As the Daily Tar Heel reports, this week a group of protesters on UNC campus used ropes to pull down the controversial Confederate monument known as Silent Sam; the protesters then covered the statue in dirt before it was removed by heavy equipment from McCorkle Place. Chancellor Carol Folt explained in a statement that the monument “has been divisive for years” but criticized the “unlawful and dangerous” act of vandalism. Time magazine published a story about the history of the statue that recounts decades of protests involving Silent Sam and includes excerpts of the speech delivered at the dedication of the statue in 1913 by Julian Carr. Carr’s full remarks, including a personal anecdote where he boasted of violently assaulting a black woman within 100 yards of the site of the monument, are available here. Keep reading for more news.
Silent Sam. The News & Observer reports that the UNC Board of Governors has announced that it will hire an outside firm to investigate university and police actions with regard to the Silent Sam protest. As that report explains, one member of the Board, Thom Goolsby, posted a video to You Tube raising questions about whether the response to the protest by campus police was adequate and whether criminal prosecution of those involved is forthcoming. One person was arrested during the protest, though reports indicate that the arrest occurred prior to the toppling of the monument. A statement from UNC leaders says that they have asked the SBI to assist in investigating the Silent Sam incident.
Amendments. The News & Observer reports that all of the living former chief justices of the North Carolina Supreme Court have joined all of the living governors in opposing two proposed amendments to the North Carolina Constitution that may be on the ballot this fall. One of the amendments deals with the governor’s authority to fill judicial vacancies and the other deals with appointments to state boards and commissions. Ballot language concerning the proposed amendments currently is the subject of litigation in the state courts.
Manafort. On Tuesday, a federal jury in Virginia convicted Paul Manafort of five counts of tax fraud, two counts of bank fraud, and one count of failure to disclose a foreign bank account. The jury hung on ten other charges. Manafort is scheduled to go to trial next month in Washington on separate charges including money laundering and obstruction of justice. On Twitter, President Donald Trump criticized the Department of Justice for prosecuting the “12 year old tax case” and praised Manafort as a “brave man” for refusing to “break.”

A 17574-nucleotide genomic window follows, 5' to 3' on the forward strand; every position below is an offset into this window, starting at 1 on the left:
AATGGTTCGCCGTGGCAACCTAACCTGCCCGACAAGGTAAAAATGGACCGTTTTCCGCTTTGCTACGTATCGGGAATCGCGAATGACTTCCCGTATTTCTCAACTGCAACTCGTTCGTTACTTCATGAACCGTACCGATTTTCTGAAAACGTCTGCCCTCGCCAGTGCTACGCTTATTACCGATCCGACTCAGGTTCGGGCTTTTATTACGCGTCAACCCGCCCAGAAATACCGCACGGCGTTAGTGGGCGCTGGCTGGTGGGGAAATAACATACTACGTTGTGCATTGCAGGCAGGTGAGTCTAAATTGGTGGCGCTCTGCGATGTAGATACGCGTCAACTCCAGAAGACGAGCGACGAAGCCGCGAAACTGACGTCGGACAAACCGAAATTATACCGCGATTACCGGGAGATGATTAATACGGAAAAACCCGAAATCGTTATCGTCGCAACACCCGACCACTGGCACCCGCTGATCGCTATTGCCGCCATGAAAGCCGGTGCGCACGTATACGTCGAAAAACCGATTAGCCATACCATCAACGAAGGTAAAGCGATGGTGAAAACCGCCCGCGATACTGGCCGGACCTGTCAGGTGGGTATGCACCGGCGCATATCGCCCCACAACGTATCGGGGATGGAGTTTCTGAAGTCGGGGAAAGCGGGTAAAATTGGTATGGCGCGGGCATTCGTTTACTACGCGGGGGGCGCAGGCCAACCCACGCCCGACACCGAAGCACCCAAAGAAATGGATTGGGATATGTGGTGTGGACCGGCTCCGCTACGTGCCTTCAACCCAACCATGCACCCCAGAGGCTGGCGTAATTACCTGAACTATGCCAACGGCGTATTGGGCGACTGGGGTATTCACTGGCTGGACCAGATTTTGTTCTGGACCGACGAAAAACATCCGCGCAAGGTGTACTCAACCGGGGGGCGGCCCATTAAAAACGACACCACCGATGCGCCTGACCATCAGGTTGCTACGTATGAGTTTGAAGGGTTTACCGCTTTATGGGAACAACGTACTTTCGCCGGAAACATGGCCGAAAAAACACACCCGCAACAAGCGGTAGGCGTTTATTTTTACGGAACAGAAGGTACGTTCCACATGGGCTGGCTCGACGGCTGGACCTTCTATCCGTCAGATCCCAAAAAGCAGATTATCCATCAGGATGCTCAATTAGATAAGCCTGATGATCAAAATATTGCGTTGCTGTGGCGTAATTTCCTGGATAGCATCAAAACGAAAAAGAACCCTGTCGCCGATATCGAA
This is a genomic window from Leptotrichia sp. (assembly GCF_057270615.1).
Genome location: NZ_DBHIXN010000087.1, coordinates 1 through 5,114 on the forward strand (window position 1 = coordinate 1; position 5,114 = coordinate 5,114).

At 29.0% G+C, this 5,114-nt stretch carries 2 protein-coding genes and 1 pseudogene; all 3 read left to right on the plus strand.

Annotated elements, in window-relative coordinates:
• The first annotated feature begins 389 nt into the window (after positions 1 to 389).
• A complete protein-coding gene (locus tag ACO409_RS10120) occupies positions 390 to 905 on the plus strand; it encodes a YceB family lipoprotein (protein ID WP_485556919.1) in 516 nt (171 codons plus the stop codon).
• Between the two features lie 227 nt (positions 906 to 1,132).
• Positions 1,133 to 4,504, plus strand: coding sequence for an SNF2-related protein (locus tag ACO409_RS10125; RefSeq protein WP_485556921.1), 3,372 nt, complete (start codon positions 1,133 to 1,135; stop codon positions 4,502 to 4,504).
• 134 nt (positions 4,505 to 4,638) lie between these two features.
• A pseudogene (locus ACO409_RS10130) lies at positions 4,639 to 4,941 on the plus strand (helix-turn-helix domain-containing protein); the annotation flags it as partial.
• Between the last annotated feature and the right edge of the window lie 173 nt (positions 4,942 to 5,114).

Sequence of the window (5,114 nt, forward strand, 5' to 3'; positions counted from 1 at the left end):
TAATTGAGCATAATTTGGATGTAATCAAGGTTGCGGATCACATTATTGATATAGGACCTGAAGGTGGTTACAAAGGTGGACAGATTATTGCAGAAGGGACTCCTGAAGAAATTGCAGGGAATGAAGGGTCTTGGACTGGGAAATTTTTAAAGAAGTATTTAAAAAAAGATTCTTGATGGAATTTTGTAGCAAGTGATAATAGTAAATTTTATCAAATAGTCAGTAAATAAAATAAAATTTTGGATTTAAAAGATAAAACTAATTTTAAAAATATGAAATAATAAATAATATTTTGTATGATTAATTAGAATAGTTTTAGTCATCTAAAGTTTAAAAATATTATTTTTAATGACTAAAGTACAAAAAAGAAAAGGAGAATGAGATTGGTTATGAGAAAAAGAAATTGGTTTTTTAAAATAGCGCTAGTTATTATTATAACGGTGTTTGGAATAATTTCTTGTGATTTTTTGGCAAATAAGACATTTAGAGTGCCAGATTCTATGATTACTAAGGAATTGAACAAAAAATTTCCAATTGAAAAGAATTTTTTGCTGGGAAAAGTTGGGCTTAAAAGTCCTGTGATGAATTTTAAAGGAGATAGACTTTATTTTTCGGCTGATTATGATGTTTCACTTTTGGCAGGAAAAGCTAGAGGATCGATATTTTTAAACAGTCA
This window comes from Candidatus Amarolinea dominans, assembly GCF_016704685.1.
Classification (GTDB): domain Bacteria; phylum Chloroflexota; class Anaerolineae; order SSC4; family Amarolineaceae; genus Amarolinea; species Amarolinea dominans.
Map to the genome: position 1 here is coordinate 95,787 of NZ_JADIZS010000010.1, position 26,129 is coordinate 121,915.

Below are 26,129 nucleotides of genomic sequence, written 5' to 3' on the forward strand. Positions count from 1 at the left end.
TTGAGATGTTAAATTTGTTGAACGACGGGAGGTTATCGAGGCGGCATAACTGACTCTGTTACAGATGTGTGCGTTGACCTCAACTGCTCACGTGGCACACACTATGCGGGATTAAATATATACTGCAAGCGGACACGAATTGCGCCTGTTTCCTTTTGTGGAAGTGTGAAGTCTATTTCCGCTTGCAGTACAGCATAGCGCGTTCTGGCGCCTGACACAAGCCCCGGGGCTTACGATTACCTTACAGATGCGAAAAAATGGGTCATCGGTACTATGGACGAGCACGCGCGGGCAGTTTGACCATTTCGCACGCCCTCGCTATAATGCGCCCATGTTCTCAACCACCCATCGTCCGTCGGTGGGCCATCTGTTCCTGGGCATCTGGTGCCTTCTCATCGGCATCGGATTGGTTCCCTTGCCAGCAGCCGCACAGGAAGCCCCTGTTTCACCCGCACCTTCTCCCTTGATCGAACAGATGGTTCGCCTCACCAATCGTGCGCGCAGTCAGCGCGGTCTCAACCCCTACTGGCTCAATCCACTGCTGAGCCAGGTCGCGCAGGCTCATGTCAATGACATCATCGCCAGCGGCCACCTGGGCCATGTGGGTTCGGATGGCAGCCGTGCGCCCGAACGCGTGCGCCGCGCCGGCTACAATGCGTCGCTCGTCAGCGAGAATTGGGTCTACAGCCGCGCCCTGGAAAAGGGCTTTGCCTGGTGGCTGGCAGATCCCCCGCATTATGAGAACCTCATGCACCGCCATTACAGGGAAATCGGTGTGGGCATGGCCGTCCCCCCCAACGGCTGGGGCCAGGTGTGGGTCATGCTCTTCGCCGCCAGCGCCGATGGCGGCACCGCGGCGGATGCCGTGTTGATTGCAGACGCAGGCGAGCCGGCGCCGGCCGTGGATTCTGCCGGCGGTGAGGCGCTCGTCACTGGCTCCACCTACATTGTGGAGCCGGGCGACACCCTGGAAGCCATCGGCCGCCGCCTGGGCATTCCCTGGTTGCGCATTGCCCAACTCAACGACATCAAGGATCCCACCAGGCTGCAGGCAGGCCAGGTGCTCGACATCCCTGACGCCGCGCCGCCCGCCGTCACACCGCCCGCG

Jury. At the time of writing, information about jury deliberations in the Manafort trial is coming largely from Paula Duncan, an enthusiastic supporter of President Trump. In an NBC News report, Duncan explained that she is skeptical of the broader Russia investigation but was convinced of Manafort’s guilt with regard to all of the charges he faced at the trial. Duncan said that a lone juror harbored a reasonable doubt with respect to the offenses on which the jury hung.
Cohen. Around the same time on Tuesday as the Manafort jury delivered its verdict, former Trump Organization attorney Michael Cohen pleaded guilty to tax evasion, bank fraud, and campaign finance violations. At the plea hearing, Cohen implicated President Trump in the campaign finance violations, saying that “a candidate for federal office” directed him to arrange payments to women in order to prevent them from disclosing information that could have been damaging to the 2016 campaign. In the same tweet in which he praised Manafort, President Trump accused Cohen of “mak[ing] up stories in order to get a deal.”
The Speed of News. The fact that cellphones and other communication devices were not allowed in the courtroom led to one light note with regard to the Manafort trial – live footage of an NBC News intern straight booking it out of the courthouse following the verdict to deliver information to her newsroom. Temple University senior Cassie Semyon, who still holds her high school’s records in the 1600 and 3200 meter distances, was caught on live television broadcasts demonstrating perfect sprinting form as she rushed out of the building.